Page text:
Making Your Learner Think, Part II: The Value Of Linear Prose

What makes traditional, pre-1990s books so different from today’s popular books and e-books? To generalise somewhat, the presentation differs in almost every way: Paragraph structure, bulleted lists, visual elements, boxed islands of information, and so forth.

At the risk of sounding obsolete, I’ll make the case for linear flow. The bland presentation of words, paragraph following paragraph, with no intervening illustrations — organised only into sections and chapters — is worthy because it makes the reader think. 

The counter-case comes from a 2002 article by Jay Cross of the Internet Time Group, called Envisioning Learning. The article itself is roughly about “visual literacy,” but here I’m focusing on Cross’ comparison of old and modern books and bookstores.

“What really gripes  me about books,” Cross says, “is that they could be so much better than they are. Give me pictures, photos, charts... Reinforce the words with images... Don’t make me...(decode) text to get the picture.” 

Cross’ gripe here is that lines of type are linear, which is “not the way we think. Our brains operate by matching patterns and making connections. ... Thinking resembles freeform conversation, hopping from one subject to another, changing in emphasis, delivered with emotion, dynamically adapting to the now, forever an engaging assortment of choices and surprise. The written word conveys but one of the options. The author makes the choices. Imagery is to a wriggling puppy as text is to a stuffed dog.”

To me, that’s exactly the point. Our thoughts go from topic to idea, from this concept to that word-image, from the book to reality and back — while the book remains static. If the book’s contents were to resemble our thoughts, which Cross suggests it ideally should, chaos would result.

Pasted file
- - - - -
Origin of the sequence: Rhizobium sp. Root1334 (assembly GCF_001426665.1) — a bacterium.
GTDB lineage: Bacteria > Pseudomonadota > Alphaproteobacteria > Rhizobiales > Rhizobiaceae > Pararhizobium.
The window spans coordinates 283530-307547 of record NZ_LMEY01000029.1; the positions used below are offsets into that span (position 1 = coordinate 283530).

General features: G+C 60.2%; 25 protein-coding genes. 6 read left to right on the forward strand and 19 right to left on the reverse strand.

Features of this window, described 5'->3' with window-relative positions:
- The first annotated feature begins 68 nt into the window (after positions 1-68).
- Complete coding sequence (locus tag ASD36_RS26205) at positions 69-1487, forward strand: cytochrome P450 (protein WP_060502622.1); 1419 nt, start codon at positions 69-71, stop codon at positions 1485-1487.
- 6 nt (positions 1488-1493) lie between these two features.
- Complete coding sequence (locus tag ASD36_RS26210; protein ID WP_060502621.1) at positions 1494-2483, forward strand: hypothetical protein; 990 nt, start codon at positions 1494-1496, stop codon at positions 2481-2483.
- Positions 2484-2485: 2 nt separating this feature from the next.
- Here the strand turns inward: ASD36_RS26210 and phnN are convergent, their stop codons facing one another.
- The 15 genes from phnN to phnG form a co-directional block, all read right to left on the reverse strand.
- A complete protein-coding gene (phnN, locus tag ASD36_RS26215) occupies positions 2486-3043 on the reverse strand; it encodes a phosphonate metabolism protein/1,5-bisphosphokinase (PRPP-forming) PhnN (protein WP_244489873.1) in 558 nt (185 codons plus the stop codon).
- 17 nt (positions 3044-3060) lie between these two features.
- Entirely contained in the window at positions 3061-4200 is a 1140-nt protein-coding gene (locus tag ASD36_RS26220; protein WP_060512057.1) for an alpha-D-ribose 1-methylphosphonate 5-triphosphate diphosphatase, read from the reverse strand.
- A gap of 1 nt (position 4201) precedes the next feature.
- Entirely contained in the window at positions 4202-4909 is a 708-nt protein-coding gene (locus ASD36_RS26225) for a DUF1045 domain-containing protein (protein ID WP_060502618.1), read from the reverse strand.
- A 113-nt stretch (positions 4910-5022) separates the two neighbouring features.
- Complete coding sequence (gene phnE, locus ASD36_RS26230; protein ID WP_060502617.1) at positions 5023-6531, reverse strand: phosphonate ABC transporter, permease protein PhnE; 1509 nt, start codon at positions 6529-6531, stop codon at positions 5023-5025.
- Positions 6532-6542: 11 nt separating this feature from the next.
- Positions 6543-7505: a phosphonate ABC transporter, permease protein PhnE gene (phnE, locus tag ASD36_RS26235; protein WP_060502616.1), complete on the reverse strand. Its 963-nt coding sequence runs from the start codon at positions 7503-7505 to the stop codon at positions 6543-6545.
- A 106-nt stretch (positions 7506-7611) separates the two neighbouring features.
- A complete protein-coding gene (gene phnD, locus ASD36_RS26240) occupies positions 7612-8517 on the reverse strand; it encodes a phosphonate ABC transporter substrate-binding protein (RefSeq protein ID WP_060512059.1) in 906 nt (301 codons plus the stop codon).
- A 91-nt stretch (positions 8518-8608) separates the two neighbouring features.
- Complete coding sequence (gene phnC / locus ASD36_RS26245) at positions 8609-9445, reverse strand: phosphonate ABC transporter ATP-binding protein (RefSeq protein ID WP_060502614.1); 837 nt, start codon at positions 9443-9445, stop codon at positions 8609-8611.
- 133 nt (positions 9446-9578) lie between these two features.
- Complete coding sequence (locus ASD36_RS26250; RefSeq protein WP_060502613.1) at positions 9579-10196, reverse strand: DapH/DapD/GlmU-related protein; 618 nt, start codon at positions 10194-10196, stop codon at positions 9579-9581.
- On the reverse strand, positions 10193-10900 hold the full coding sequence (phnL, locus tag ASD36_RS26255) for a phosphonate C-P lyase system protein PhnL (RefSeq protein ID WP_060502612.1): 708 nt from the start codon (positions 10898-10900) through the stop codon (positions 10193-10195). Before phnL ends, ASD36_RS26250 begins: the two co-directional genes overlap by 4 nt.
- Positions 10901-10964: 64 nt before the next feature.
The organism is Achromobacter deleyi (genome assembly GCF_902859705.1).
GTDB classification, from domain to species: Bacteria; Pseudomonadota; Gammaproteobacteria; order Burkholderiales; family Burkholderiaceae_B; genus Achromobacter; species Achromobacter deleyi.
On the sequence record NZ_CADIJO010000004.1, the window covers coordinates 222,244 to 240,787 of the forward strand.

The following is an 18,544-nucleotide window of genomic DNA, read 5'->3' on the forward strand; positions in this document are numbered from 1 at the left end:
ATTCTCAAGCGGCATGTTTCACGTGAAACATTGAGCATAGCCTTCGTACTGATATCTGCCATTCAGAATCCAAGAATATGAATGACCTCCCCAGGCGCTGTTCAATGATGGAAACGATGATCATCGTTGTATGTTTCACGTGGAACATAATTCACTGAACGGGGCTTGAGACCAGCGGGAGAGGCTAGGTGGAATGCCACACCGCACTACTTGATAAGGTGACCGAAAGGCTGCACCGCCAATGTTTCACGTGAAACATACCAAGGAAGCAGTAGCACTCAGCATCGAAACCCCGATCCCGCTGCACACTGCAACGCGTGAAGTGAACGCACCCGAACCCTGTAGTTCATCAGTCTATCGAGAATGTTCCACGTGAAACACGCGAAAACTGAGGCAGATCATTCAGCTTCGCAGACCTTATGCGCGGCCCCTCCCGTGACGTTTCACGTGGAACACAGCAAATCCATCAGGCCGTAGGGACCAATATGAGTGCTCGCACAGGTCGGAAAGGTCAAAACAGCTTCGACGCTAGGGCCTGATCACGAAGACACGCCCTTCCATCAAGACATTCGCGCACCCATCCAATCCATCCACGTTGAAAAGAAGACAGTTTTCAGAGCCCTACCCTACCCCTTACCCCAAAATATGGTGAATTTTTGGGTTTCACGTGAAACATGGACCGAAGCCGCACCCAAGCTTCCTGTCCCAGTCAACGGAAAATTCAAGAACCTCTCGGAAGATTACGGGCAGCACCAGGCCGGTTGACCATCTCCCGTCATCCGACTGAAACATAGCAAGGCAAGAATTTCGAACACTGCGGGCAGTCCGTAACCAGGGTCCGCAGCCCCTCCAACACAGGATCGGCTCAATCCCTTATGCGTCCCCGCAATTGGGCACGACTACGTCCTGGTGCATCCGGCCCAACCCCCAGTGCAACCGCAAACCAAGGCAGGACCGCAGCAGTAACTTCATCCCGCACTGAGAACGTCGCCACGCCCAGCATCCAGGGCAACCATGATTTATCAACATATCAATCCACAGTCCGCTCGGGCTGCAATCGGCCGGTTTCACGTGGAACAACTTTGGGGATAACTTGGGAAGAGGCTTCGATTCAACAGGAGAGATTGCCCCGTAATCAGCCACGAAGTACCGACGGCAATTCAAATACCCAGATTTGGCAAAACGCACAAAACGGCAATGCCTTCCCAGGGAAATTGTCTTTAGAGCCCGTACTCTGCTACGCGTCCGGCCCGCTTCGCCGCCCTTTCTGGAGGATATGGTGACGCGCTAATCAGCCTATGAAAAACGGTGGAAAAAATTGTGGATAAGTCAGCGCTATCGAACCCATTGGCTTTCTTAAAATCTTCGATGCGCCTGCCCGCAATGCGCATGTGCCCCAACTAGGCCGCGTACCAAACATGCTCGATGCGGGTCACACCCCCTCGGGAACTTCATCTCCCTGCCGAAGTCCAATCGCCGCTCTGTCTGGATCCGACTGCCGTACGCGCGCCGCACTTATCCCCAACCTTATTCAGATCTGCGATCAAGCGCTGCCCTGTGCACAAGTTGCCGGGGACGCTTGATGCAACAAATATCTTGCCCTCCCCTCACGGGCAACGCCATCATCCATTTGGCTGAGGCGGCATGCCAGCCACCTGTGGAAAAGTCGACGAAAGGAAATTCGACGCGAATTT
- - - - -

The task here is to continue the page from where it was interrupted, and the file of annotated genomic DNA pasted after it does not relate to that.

As a digression: If the author were not to make the choice of what the reader should think, there would be no need to read him/her. {{Insert your own thoughts in this space and complete this blog post...}}

But seriously, I should note that our minds — wandering, inferring, and deducing — compensate for what the book lacks. If the book were to give the appearance of completeness, we would absorb passively. 

There’s an inversion of sorts here. From a pedagogical point of view, bland lines of prose by an unseen writer give the impression of authority, but leave the discovery to the learner. Text peppered with graphics and illustrations — made user-friendly by means of multiple fonts and colours — tether control to the author.

What we’re talking about here is control versus discovery. 

Jay Cross compares public libraries with bookstores: In the latter, “books are arranged so that it’s easy for me to see them. ... I can see the covers! ... Why don’t libraries look more like Borders?”

Making serendipitous discoveries in libraries has often been noted in positive terms. It is also a very inefficient way of getting at information. That aside, I’m pointing to the notion that a learner will , generally speaking, find what he is looking for. 

You’ve probably heard of this party game: You ask a friend to look around the room for red objects and memorise them for a quiz. You then ask about the blue objects he noticed. People don’t usually recall many.

Likewise, when your learner is presented with a linear-format “boring book,” he/she will — within a given time frame — find the knowledge he set out to find. (It’s not possible to recall all those words!) On the other hand, with a less linear, more “user-friendly” presentation, your learner’s goals will necessarily conflict with the intent of the presenter. Discovery and selection is replaced by passive comprehension. 

Cross does make the point that he doesn’t suggest “(converting) all training programs into pictograms, charts, and cartoons — it wouldn’t be very effective. The role of graphics is to supplement written presentation, not to eradicate it.”

To that, I’d add: Visuals convey; prose evokes.